prerich45's picture

Excellent post! I sat near someone with stinky feet - feet propped up on the bar in front of him during "Infinity War" and then he shook his feet flopping his shoes releasing the "soul stank" repeatedly during the movie! Then down from my wife, there was this guy that looked old, and wailed at each death scene in the movie........I feel ya!!!!

alchav21's picture

I'm a Baby Boomer, and have seen my share of Cinemas. I grew up in the Los Angeles, CA area near the Movie Capital of the world - Hollywood. Went to Cinemas like Grauman's Chinese Theatre, Pantages Theatre, RKO Theatre, and some others. Now I might go once a year, and the Theatre experience is still good but my Home Theater with a big screen 4K Sony is sometimes way better! We'll have to see what shakes out in the Movie Industry!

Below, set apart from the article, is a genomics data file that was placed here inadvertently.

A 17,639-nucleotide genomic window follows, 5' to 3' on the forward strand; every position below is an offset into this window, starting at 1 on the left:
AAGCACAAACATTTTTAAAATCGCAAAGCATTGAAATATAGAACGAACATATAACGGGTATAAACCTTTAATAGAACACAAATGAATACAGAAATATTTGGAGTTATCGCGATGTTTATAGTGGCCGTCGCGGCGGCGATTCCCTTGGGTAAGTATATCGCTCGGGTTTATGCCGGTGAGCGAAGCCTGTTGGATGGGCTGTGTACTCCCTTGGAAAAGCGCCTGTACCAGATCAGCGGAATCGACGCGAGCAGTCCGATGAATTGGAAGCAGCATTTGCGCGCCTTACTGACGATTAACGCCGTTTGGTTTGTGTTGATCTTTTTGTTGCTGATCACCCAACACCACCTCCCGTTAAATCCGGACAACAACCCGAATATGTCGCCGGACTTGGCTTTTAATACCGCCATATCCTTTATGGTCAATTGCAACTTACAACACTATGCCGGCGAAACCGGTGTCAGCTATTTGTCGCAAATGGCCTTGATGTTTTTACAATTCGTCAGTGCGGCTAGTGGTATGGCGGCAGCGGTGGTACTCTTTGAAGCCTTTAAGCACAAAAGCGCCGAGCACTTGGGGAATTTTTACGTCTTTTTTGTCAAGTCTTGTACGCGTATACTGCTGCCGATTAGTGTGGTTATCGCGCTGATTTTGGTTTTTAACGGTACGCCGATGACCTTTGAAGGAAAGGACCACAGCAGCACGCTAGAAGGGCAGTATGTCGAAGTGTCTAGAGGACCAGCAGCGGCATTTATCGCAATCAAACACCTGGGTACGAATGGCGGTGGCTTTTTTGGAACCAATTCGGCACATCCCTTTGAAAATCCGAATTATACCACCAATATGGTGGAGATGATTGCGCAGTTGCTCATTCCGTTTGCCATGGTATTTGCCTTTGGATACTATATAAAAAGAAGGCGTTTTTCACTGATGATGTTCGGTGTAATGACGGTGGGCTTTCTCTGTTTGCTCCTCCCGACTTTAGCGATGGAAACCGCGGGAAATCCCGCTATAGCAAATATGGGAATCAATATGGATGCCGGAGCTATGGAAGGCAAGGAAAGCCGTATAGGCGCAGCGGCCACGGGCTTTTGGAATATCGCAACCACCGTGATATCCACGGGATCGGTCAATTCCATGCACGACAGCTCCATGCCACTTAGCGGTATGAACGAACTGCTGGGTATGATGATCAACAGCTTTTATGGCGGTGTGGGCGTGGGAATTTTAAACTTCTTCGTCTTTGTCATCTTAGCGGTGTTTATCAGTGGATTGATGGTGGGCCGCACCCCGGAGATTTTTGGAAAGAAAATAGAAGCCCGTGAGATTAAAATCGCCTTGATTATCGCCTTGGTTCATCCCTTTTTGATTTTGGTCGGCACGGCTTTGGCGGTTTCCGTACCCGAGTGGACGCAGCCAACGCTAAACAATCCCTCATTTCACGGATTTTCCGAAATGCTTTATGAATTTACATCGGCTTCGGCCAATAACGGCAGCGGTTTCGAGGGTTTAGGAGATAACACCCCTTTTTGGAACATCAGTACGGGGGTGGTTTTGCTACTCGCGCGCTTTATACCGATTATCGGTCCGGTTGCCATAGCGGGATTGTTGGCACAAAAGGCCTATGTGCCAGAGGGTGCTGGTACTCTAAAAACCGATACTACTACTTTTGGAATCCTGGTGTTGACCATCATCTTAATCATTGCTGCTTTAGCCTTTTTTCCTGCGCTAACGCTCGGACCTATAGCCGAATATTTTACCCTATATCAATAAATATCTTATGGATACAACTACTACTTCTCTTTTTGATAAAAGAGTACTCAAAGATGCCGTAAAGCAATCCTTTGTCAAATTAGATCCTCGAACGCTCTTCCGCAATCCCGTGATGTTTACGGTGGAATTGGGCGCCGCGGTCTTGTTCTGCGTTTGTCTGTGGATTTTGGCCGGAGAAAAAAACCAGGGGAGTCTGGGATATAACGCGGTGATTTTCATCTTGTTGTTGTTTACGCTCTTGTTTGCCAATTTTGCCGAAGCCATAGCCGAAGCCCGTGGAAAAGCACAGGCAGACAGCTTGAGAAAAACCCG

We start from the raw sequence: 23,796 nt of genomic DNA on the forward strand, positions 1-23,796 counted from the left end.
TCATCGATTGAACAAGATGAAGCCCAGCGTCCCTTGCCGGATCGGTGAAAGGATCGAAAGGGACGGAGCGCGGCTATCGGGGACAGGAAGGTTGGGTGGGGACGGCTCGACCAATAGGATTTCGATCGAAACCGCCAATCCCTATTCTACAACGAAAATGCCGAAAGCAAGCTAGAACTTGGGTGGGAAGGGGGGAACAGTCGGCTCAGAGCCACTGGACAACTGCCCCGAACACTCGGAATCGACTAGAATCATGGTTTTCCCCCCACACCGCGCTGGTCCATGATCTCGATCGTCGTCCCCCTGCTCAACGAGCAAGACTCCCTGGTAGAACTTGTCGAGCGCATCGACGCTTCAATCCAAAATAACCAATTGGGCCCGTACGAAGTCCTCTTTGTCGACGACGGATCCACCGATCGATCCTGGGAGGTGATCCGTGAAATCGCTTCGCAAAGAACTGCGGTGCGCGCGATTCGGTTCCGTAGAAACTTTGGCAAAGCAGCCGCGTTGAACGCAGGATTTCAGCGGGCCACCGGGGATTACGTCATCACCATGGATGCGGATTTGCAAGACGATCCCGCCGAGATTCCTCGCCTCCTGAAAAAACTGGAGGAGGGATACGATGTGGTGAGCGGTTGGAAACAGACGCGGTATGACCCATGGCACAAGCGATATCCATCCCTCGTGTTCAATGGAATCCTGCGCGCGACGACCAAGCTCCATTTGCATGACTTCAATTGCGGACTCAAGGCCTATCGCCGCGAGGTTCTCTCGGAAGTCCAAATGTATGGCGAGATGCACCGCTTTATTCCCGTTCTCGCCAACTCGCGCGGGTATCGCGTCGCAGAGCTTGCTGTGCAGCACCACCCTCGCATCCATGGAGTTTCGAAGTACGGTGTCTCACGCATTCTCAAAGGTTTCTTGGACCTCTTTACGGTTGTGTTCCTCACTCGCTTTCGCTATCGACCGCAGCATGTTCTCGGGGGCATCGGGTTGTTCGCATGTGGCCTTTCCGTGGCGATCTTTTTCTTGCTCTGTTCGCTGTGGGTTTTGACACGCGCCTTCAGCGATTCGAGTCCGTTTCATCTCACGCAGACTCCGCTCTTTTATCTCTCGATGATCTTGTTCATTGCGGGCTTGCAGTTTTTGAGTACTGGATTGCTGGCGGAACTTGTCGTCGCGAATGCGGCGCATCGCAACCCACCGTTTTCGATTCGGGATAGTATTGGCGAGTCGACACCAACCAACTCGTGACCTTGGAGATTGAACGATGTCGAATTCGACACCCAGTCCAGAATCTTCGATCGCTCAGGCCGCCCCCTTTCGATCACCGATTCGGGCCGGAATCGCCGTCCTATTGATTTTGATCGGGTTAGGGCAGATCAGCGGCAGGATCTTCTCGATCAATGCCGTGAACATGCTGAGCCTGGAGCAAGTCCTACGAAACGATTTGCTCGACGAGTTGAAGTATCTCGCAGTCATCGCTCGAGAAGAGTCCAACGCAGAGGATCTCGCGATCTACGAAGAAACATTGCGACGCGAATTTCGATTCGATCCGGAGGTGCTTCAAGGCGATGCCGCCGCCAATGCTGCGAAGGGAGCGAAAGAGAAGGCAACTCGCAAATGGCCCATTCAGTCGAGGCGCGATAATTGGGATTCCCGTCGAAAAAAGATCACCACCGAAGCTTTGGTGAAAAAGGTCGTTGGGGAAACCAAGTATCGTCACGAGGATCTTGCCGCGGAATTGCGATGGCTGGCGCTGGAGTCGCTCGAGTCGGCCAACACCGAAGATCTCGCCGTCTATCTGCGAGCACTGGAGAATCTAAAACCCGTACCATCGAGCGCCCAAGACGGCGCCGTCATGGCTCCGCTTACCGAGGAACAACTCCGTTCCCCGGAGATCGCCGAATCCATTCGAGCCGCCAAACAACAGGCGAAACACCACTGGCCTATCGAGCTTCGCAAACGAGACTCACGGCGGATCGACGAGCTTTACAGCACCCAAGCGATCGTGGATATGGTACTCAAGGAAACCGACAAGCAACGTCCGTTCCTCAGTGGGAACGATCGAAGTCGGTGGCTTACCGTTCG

brenro's picture

Endless live action comic book hero movies and Disney squeezing every last cent out of the Star Wars franchise doesn't make me miss going to the movies.